When Jay Z announced the March launch of his new music-streaming service Tidal, there was only one thing more evident than just how far-reaching the hip-hop mogul’s network is — everyone was waiting for Tidal to fail.
Before Tidal officially hit the market, bloggers and reporters were busy detailing what they believed would be an epic failure.
Industry professionals insisted that Jay Z’s latest endeavor would do nothing more than expose the “limit of his celebrity,” and reviews scoffed at the idea of paying for a music-streaming service when so many free options are already out on the market.
So when Tidal quickly dropped out of the top 700 downloads on the iTunes App store, the reactions varied from “I told you so” to accusations that Jay Z and Beyonce’s every move for the next year or so would be desperate attempts to save a so-called sinking ship.
Jay Z, and the Blerds team, believe that critics have the situation all wrong.
“Tidal is doing just fine,” he tweeted in response to all the backlash. “We have over 770,000 subs. We have been in business less than one month. #TidalFacts.”
As we previously reported, it seemed unusually early for Tidal to be considered a failure simply because it wasn’t keeping up with streaming services like Spotify and Pandora that have years of experience under their belt.
“The iTunes Store wasn’t built in a day,” Jay Z continued on Twitter. “It took Spotify 9 years to be successful…We are here for the long haul. Please give us a chance to grow & get better. #TidalFacts.”
He even accused other companies of signing huge checks just to put out smear campaigns against the new service.
“There are many big companies that are spending millions on a smear campaign,” he added. “We are not anti-anyone, we are pro-artist & fan. #TidalFacts.”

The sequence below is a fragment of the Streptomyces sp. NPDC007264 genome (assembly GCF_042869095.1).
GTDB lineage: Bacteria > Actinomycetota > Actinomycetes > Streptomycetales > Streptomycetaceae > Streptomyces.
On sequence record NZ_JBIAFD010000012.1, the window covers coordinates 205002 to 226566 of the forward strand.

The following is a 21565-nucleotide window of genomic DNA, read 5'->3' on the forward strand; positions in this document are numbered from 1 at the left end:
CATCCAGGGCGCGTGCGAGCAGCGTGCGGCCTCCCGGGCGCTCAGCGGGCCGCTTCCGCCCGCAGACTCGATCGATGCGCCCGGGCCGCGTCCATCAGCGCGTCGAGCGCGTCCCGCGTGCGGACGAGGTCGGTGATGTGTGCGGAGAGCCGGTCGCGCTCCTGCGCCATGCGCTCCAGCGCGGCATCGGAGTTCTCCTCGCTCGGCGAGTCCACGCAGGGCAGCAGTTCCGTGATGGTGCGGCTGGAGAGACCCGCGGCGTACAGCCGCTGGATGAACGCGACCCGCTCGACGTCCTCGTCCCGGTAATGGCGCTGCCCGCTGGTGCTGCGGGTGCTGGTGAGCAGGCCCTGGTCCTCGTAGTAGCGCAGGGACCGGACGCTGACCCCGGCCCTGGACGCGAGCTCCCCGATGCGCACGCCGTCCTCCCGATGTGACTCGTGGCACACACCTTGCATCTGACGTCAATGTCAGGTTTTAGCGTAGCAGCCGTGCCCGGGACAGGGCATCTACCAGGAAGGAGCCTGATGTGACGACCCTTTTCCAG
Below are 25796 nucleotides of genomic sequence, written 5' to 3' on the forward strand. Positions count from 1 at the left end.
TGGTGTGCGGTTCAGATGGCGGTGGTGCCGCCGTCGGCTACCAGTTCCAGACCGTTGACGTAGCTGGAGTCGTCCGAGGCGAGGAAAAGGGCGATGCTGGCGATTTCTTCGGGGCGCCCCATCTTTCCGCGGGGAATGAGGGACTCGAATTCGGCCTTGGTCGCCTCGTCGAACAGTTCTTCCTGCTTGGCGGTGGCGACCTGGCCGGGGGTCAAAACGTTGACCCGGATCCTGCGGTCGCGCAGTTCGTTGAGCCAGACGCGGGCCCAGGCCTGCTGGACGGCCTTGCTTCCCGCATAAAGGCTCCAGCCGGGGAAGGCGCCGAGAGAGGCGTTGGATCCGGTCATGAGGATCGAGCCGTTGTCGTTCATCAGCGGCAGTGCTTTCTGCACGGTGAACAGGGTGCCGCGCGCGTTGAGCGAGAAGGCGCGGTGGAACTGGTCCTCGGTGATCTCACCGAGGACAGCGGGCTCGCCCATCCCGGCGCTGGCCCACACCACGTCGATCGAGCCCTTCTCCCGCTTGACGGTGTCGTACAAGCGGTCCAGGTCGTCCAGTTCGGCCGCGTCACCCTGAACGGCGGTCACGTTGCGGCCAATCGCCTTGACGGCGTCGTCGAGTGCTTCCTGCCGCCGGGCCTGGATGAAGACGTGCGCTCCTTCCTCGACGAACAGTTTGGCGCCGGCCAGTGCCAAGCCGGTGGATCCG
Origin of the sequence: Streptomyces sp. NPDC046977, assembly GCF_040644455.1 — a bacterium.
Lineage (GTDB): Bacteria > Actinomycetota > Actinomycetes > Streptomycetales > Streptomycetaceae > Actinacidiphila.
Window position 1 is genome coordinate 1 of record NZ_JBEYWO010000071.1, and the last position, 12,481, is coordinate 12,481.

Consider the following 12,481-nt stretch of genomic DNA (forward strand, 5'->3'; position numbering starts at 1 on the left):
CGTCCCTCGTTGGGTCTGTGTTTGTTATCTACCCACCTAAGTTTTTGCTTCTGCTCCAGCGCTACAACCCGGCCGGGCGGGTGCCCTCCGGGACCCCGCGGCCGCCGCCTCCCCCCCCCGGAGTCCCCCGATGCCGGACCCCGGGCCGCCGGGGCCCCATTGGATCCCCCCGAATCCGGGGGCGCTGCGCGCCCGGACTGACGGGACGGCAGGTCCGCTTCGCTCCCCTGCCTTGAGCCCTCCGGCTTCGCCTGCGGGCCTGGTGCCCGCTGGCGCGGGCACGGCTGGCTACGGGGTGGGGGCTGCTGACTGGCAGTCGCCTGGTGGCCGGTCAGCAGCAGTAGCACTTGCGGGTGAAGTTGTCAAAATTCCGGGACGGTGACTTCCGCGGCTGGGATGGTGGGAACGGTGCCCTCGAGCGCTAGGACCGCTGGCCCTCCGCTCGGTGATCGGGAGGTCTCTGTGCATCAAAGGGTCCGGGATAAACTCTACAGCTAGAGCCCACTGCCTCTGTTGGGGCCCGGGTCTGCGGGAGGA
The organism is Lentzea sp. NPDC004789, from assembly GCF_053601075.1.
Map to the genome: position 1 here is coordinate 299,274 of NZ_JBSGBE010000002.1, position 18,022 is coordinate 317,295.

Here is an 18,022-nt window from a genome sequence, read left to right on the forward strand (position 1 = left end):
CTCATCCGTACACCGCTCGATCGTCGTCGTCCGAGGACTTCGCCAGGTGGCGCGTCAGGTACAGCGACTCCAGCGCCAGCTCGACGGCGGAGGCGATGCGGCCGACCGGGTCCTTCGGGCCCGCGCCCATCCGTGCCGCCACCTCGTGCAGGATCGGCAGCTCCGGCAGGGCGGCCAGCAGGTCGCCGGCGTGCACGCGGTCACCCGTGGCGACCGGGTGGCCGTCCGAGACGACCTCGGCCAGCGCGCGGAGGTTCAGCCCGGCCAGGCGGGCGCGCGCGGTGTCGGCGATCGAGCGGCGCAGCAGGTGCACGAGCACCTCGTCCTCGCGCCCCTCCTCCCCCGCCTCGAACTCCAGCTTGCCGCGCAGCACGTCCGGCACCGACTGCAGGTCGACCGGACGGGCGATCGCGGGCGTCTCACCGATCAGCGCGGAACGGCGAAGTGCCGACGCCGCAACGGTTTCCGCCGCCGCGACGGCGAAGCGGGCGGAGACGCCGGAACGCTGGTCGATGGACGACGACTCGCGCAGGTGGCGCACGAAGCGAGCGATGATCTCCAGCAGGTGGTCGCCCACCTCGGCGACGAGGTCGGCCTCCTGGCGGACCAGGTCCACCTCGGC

In addition to asking people for more time before judging the new app, he also reminded everyone that when it comes to comparing the service, Spotify and Pandora still aren’t the best matches.
The service isn’t just about streaming music for a quick workout or a long road trip. It’s about giving fans access to exclusive content that builds on their relationship with the artists they love and adore.
“We made Tidal for fans,” he added. “We have more than just music. We have video, exclusive concerts, tickets for events early, live sports….Tidal is where artists can give their fans more without the middlemen. #TidalFacts.”
He continued to explain the difference between Tidal and other streaming services and emphasizing the principle at the very core of the app.
Tidal’s mission is to keep the integrity of the music and stop slashing the amount of revenue artists can make through streaming as it continues its steady incline to become the most popular method used for listening to music.
“Our actions will speak louder than words,” another tweet read. “We made Tidal to bring people the best experiences and to help artists give that to their fans over and over again. We are human (even Daft Punk ha). We aren’t perfect—but we are determined. #TidalFacts.”
Tidal is certainly going to have a tough road ahead as it is bringing a relatively new concept to the marketplace with a streaming service that actually does a lot more than just play music.
When it comes down to it, however, the service is not necessarily competing for numbers.
The number of people who just want to listen to certain music easily outnumbers the number of people who not only want to listen to an artist but also want to see their behind-the-scenes footage, exclusive interviews and more.
As Jay Z said, Tidal is a service specifically for the dedicated fans.
Tidal very well could turn out to be a tremendous failure for the hip-hop mogul, but it only seems right that the service is at least given a chance to grow and evolve before it’s bashed as a “flop” after only a few weeks of being in existence.